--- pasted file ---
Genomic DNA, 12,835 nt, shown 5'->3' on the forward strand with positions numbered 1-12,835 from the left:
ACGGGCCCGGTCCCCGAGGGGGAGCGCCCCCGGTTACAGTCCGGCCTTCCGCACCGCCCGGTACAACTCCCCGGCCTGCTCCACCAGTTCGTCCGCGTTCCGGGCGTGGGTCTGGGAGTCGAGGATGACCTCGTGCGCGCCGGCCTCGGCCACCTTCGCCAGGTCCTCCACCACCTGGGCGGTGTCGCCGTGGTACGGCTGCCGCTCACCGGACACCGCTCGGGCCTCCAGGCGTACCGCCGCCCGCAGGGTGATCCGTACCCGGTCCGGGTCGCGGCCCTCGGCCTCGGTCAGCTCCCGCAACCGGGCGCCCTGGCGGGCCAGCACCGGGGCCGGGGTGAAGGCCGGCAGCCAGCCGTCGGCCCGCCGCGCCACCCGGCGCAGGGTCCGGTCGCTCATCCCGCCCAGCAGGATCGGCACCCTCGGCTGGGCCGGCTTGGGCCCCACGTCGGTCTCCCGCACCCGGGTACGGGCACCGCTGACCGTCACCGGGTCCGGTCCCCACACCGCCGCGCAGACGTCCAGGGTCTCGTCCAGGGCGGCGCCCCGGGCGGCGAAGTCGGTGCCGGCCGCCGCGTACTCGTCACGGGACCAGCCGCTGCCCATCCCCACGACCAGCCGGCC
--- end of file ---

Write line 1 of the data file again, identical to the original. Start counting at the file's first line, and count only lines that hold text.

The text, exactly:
Genomic DNA, 12,835 nt, shown 5'->3' on the forward strand with positions numbered 1-12,835 from the left: